In a recent Chicago Tribune interview with the director of Children’s Ministries of America, which teaches churches how to make Sunday School more beneficial and appealing, director Mickie O’Donnell Gutierrez referred to Martin Marty. Gutierrez  teaches churches how to employ multidimensional learning for the benefit of better Christian education. She was asked about the spiritual hunger seen in so many in America today. Citing Marty, Gutierrez observed that we could meet this hunger with "twinkies or broccoli." I like that Marty analogy. Twinkies can meet a need for sure, at least for the moment. But the sugar and fat grams can kill you in the long term. My complaint with many evangelical church-based educational prorgams is not that they feed children absolutely nothing, but rather they provide teaching that is more like twinkies than broccoli. Broccoli provides several vital nutrients, plus anti-cancer agents, that are truly needed for the long haul. A steady diet of twinkies will do very little to build up the lives of children for the journey that leads to life.

The problem is even more accute when the pulpit provides a diet of twinkies on a regular basis.

The Apocalypse on NBC

"Revelations," a new NBC mini-series, was launched last week to much fanfare. The jury is out about the ratings for the first episode but the themes developed were entirely predictable; e.g., sacred vs. secular, believer against skeptic, and good vs. evil (Satan).

Seeking to capture the interest in religion demonstrated by the success of the "Left Behind" books, and the woefully misleading novel The Da Vinci Code, NBC is gambling that religion is so hot that this series will draw viewers and sell advertising. Time will tell. Chicago Tribune critic Sid Smith noted that "were timing everything ‘Revelations’ would ascend right to the top, its biblical lore in modern dress arriving when God and moral values are pre-eminent." The target audience for the series is clearly conservative Christians. The producers tell us that the name of Christ comes up three times, suggesting that if they say the name of Jesus often enough we should really like it. Having seen part of the first episode I fear that many Christians of my generation will actaully like this stuff since the number of socioreligious hot buttons passionately pushed is considerable. What is offered is, in the end, a mish-mash of silly and incredulous script with no real redemptive value at all. Personally, I see nothing positive in this kind of material, and a whole lot that one could properly call objectionable.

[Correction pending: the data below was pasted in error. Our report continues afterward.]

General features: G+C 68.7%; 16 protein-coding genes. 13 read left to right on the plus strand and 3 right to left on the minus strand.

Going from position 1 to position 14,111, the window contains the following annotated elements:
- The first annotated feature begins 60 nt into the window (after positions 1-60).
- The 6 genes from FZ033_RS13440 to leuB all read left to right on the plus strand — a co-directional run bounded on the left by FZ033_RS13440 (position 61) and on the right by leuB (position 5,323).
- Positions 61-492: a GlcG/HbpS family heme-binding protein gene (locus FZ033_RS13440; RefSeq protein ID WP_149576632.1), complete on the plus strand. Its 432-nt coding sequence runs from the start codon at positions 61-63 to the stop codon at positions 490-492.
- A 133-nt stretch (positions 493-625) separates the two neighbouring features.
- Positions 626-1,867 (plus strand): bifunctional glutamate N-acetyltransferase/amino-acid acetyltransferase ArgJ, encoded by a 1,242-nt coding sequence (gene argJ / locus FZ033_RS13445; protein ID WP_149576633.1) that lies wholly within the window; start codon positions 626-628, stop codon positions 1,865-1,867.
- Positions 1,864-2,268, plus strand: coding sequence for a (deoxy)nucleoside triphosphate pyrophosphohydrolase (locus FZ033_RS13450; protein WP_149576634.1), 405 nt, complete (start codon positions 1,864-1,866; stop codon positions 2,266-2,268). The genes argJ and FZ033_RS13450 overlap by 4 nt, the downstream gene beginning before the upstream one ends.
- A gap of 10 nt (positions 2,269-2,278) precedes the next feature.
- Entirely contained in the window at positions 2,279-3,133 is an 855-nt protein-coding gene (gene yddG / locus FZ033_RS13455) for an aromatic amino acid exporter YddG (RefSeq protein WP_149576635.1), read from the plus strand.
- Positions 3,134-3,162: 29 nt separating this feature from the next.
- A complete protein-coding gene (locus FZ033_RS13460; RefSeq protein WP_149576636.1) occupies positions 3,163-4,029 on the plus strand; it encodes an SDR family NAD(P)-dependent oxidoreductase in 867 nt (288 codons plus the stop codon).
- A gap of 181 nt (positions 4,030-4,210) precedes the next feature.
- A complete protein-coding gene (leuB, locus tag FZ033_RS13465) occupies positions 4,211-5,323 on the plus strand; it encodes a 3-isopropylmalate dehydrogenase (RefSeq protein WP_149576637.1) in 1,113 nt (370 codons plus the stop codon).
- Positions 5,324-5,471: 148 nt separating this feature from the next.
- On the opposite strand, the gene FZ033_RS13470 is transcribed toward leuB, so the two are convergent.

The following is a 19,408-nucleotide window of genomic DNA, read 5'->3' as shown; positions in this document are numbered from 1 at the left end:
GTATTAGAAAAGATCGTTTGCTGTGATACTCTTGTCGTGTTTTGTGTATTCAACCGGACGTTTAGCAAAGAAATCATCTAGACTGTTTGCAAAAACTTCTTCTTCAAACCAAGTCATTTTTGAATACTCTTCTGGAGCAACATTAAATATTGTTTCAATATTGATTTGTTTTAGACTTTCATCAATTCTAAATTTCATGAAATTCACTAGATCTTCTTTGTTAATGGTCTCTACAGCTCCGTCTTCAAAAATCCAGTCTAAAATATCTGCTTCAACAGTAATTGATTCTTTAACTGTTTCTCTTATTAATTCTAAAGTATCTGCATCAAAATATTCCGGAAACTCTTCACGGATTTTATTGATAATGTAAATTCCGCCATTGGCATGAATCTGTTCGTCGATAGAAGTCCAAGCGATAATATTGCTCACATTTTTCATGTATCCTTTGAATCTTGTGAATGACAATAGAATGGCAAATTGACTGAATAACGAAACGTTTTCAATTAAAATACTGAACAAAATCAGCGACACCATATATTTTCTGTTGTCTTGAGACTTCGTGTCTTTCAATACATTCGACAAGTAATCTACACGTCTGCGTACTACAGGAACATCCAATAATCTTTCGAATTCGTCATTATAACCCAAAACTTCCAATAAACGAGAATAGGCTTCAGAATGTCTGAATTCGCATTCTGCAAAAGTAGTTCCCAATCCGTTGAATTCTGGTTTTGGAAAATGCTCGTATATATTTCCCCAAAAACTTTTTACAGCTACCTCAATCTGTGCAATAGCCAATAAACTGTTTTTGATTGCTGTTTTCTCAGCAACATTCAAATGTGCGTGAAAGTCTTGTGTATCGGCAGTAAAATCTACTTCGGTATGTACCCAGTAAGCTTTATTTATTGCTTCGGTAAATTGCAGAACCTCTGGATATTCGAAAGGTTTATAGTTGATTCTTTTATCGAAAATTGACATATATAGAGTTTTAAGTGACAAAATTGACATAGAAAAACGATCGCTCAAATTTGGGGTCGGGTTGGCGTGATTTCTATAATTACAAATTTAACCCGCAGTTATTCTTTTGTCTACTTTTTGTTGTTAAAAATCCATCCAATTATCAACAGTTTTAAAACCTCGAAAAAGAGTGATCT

The increased interest of the wider media in evangelical beliefs about the end times is not something that I think will offer the remotest benefit to the cause of Christ’s "upside down" (John Kraybill) kingdom. I have watched this interest in the pop-prophetic grow for over five decades. The end results have brought about no increase in spiritual vitality or renewal in the church. One can wish that programs like this might actually prompt a newer and younger generation of thoughtful Christians to realize just how tacky this sensationalistic pulp fiction really is. One can at least hope!